Second British Aircraft Carrier Starts Sea Trials

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Barely days after leaving the docks of Rosyth shipyards, the Royal Navy's second aircraft carrier, HMS Prince of Wales, put to sea to begin its first trials, in order to evaluate the nautical qualities, propulsion and the maneuverability of the building. For this purpose, the ship carries a crew of 600 people, reinforced by more than 300 subcontractors and civilian specialists. The technical trials will last between 1 and 2 months, after which the ship will return to the military port of Portsmouth where, alongside its sister ship HMS Queen Elizabeth, it will officially enter service with the Royal Navy before the end of the year. HMS Prince of Wales and its air group will then have to go through a long and careful qualification procedure, before being admitted to operational service, probably at the beginning of 2021.

Ordered in 2008, the two British aircraft carriers, whose construction began in 2009, are intended to resume the long tradition of Royal Navy aircraft carriers, despite the interruption between the withdrawal from service of HMS Illustrious in 2014, and the entry into service of HMS Queen Elizabeth in 2018. These 282 m and 65.000 tonnes vessels are the largest combat vessels ever built in Europe. Armed by a crew of 1450 men, and capable of carrying 250 marines, they are designed to operate more than 50 aircraft, including heavy CH-47 Chinook helicopters and V-22 Ospreys, as well as F-35B takeoff and vertical landing. In a classic mission, the air group will be made up of 12 F35Bs, and 24 rotary wings of different types. Its propulsion, of the Integrated Electric Propulsion type, is based on 4 GE electric motors of 20 MW powered by 2 gas turbines of 36 MW and 4 diesels of 9MW (x2) and 11MW (x2), allowing the ship to sail up to 25 knots and have a range of 10.000 nautical miles, enough for a round trip without refueling between Portsmouth and New York.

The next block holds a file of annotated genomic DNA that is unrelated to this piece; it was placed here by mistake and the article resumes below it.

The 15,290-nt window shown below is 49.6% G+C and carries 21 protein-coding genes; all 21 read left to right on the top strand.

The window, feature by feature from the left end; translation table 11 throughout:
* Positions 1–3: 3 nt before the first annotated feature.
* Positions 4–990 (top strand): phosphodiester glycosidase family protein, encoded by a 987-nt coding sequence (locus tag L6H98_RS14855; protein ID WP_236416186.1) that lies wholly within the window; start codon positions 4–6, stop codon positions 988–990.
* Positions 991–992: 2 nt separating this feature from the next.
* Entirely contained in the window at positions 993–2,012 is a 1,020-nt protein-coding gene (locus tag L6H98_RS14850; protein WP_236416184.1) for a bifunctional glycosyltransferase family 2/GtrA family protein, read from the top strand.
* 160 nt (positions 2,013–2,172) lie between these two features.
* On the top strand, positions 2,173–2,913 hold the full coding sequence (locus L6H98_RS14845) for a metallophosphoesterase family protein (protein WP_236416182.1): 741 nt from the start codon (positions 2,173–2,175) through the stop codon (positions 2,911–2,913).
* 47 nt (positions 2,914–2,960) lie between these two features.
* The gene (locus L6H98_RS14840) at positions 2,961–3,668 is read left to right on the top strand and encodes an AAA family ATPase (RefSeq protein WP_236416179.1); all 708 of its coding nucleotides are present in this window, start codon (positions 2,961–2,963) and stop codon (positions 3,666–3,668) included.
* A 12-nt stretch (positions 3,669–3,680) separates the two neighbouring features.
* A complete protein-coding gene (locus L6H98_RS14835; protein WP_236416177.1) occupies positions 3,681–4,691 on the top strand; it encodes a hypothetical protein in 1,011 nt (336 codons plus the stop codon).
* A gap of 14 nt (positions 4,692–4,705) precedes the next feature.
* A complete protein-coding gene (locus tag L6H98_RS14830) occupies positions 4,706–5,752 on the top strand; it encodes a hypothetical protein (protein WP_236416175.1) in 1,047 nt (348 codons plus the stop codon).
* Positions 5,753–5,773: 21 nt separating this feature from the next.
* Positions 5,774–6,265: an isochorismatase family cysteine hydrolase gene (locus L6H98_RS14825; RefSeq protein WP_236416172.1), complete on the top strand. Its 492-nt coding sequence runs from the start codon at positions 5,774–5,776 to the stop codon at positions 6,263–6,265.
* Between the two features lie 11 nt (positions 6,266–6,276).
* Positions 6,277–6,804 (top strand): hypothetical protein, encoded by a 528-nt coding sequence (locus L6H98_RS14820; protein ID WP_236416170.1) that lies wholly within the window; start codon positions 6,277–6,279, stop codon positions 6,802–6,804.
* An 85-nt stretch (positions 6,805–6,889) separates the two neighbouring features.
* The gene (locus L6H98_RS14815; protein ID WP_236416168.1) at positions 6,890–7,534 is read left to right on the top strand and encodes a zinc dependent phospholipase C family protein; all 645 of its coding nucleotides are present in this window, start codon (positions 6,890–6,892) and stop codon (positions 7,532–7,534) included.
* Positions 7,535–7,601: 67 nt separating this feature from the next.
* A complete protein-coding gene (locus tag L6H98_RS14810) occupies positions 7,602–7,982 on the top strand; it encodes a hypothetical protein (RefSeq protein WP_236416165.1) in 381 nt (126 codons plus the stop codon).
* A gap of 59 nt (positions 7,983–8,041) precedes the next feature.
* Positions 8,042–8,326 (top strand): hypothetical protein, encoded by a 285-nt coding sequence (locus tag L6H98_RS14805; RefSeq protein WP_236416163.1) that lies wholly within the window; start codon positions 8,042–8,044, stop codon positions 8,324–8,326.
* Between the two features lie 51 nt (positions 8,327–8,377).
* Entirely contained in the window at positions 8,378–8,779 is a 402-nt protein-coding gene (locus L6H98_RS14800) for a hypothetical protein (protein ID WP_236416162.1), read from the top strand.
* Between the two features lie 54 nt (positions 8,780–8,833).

Illustrious1 Defense News | Military Naval Construction | Defense Policy
HMS Illustrious, which left active service in 2014, was the third ship of the Invisible class which took part in the Falklands War in 1982 along with HMS Invisible and Ark Royal

With this second building, the Royal Navy regains its prominent role in Europe, and in its ability to offer a significant force projection capacity to political power. But it will still take several years for the fleet of F35Bs in service with the RAF to reach a sufficient volume to allow optimal use of the 2 ships. However, unlike France, the British authorities have not neglected the interest of having 2 aircraft carriers, especially since the construction of the second copy would have cost 20% less than that of the Queen Elizabeth according to the authorities. Furthermore, the choice of conventional propulsion only slightly hinders the ship, which already has a more than substantial autonomy, whereas the impact on the price would have been more than noticeable if the ship had chosen nuclear propulsion.

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Above all, with this type of propulsion, the Royal Navy is anticipating what it has been doing very well for decades, namely offering the ship on the second-hand market if, within 25 years, there is an opportunity to build a new class appeared. Finally, and this is not negligible, this technology makes it possible to avoid having to constitute a "nuclear" crew, which we know to be a rare commodity today, especially when we implement a fleet of 4 SSBNs and 7 SSN. On the other hand, the choice of a springboard aircraft carrier, and not equipped with catapults, greatly limits the possibilities of the on-board air group, condemns it to using only F35Bs, very expensive aircraft with a lack of reach, and prohibits the use of surveillance aircraft such as the E-2D Hawkeye, which handicaps the entire carrier group.

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